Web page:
Mob storms south Iran governor office after border violence

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DUBAI, United Arab Emirates (AP) — An angry mob stormed a district governor’s office in southeastern Iran on Tuesday, footage widely circulating on social media showed, a day after shootings at the border left at least two dead and six wounded.

Following two violent incidents near the Pakistani border, dozens of protesters descended on the Iranian governors' office in Saravan, one of the major cities in Sistan-Baluchestan, a desert province that is one of the most restive and least developed parts of Iran.

Videos showed the men screaming “Allahu Akbar” as they punched through glass doors, yanked out air-conditioning units and smashed office furniture against the walls. Once inside, protesters waded through piles of overturned chairs and shattered glass, throwing objects all over the place.

The Associated Press verified the footage based on geographic data.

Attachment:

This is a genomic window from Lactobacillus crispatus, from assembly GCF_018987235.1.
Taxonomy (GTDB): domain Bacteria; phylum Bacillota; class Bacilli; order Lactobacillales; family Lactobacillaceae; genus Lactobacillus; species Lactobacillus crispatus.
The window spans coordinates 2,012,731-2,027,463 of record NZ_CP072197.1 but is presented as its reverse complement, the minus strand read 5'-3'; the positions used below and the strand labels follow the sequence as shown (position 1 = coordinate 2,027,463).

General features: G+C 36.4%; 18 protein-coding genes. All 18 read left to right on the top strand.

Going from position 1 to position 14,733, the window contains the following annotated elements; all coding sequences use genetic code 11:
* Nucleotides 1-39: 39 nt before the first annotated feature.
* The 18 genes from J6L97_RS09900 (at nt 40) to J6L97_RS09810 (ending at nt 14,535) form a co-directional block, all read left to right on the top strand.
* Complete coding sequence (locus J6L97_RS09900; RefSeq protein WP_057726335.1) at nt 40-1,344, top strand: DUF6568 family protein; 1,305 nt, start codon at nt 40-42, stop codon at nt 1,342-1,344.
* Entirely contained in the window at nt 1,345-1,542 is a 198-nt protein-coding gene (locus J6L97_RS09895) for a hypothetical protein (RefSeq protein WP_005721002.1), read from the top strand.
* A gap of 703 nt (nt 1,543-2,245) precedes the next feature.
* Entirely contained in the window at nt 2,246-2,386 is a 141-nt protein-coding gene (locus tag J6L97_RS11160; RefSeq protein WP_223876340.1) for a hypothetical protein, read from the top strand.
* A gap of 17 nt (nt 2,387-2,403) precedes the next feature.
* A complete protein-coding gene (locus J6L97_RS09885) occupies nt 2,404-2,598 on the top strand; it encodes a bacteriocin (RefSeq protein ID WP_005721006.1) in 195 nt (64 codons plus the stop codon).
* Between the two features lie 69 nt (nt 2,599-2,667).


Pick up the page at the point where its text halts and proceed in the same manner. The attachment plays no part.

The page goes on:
Mohammad Hadi Marashi, deputy governor of the Sistan and Baluchestan province, told Iranian state TV on Tuesday that the outrage at the governors' office stemmed from the shooting of several fuel smugglers on the Pakistani side of the border near Saravan the day before.

Marashi pointed a finger at Pakistan, saying its forces had opened fire on a gathering of fuel smugglers that had been trying to cross back into Iran, killing one and wounding four.

Following the shooting, violent clashes erupted Monday at a police station in Saravan, according to Marashi. Iranian border guards opened fire at fuel smugglers trying to storm the station, wounding several. They were taken to nearby hospitals, he added, without providing further details.

Pakistani officials reported that one smuggler was killed and several more wounded in what they called a “firing incident” at the border town of Taftan in southwestern Baluchistan. None of the wounded were taken into Pakistan, they said, speaking on condition of anonymity because they were not authorized to speak to media.

Taftan is a well-worn smuggling route, mostly for subsidized diesel fuel from Iran to Pakistan. The impoverished province has seen occasional clashes between Iranian forces and militants, drug traffickers and small separatist groups.

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Associated Press writer Abdul Sattar in Quetta, Pakistan contributed to this report.